155

Addition of vectors given their magnitudes and directions

In this case, you must first translate the magnitudes and directions into

components, and the add the components.

Graphical addition of vectors

Often the easiest way to add vectors is by making a scale drawing on a

piece of paper. This is known as graphical addition, as opposed to the

analytic techniques discussed previously.

Example

Question: Given the magnitudes and angles of the

.

r vectors

from San Diego to Los Angeles and from Los Angeles to Las

Vegas, find the magnitude and angle of the

.

r vector from San

Diego to Las Vegas.

Solution: Using a protractor and a ruler, we make a careful scale

drawing, as shown in the figure. A scale of 1 cm

.

100 km was

chosen for this solution. With a ruler, we measure the distance

from San Diego to Las Vegas to be 3.8 cm, which corresponds to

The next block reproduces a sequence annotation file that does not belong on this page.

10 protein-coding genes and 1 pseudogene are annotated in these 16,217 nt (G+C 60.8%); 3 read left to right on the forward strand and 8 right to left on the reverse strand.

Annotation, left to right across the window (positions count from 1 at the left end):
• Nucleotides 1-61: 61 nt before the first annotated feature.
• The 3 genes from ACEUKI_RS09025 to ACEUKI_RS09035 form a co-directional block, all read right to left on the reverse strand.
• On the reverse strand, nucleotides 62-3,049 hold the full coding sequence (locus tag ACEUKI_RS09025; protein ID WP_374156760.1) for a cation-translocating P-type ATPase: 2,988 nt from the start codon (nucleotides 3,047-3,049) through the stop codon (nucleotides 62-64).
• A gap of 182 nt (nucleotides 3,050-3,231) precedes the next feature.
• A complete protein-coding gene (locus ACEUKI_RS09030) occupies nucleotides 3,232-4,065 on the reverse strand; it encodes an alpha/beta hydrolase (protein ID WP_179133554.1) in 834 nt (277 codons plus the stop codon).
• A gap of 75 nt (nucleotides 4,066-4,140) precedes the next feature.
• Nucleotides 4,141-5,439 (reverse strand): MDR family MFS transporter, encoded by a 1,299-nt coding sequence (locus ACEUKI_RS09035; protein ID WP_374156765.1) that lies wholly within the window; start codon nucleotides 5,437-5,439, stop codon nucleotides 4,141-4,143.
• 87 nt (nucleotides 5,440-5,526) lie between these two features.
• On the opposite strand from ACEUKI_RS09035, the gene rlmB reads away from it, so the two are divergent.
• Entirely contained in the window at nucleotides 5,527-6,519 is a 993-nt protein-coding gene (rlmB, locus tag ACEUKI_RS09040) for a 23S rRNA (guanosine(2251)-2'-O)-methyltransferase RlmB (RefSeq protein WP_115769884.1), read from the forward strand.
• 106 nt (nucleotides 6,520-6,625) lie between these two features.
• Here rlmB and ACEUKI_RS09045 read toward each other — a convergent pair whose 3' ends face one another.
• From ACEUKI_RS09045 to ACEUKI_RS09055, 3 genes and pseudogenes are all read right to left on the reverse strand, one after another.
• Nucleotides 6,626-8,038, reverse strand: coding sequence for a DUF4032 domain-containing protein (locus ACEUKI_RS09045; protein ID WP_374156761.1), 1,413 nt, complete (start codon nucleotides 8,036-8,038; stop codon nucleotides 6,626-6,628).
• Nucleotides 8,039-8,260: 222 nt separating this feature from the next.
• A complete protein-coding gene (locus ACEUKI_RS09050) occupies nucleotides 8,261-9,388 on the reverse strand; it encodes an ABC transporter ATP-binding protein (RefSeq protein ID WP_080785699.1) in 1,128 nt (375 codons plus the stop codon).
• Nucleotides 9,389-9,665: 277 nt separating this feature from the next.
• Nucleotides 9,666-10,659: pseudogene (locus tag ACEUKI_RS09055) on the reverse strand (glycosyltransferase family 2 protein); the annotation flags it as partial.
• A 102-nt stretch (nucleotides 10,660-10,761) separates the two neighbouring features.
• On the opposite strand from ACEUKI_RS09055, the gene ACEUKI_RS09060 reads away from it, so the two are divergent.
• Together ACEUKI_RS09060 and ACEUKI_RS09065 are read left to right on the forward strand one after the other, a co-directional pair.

380 km. With a protractor, we measure the angle

.

to be 71

°

.

Even when we don’t intend to do an actual graphical calculation with a

ruler and protractor, it can be convenient to diagram the addition of vectors

in this way. With

.

r vectors, it intuitively makes sense to lay the vectors tip-

to-tail and draw the sum vector from the tail of the first vector to the tip of

the second vector. We can do the same when adding other vectors such as

force vectors.

Self-Check

How would you subtract vectors graphically.

Discussion Questions

A. If you’re doing graphical addition of vectors, does it matter which vector you

start with and which vector you start from the other vector’s tip.

B. If you add a vector with magnitude 1 to a vector of magnitude 2, what

magnitudes are possible for the vector sum.

C. Which of these examples of vector addition are correct, and which are

incorrect.

Los

Angeles

Las Vegas

San Diego

190 km

370 km

141

°

38

°

distance=.

.

=.

Section 7.3Techniques for Adding Vectors

A

B

A+B

AB

A+B

A

B

A+B

B

A

A+

B

A

B

Vectors can be added graphically by

placing them tip to tail, and then

drawing a vector from the tail of the

first vector to the tip of the second

vector.

The difference A–B is equivalent to A+(–B), which can be calculated graphically by reversing B to form –B, and

then adding it to A.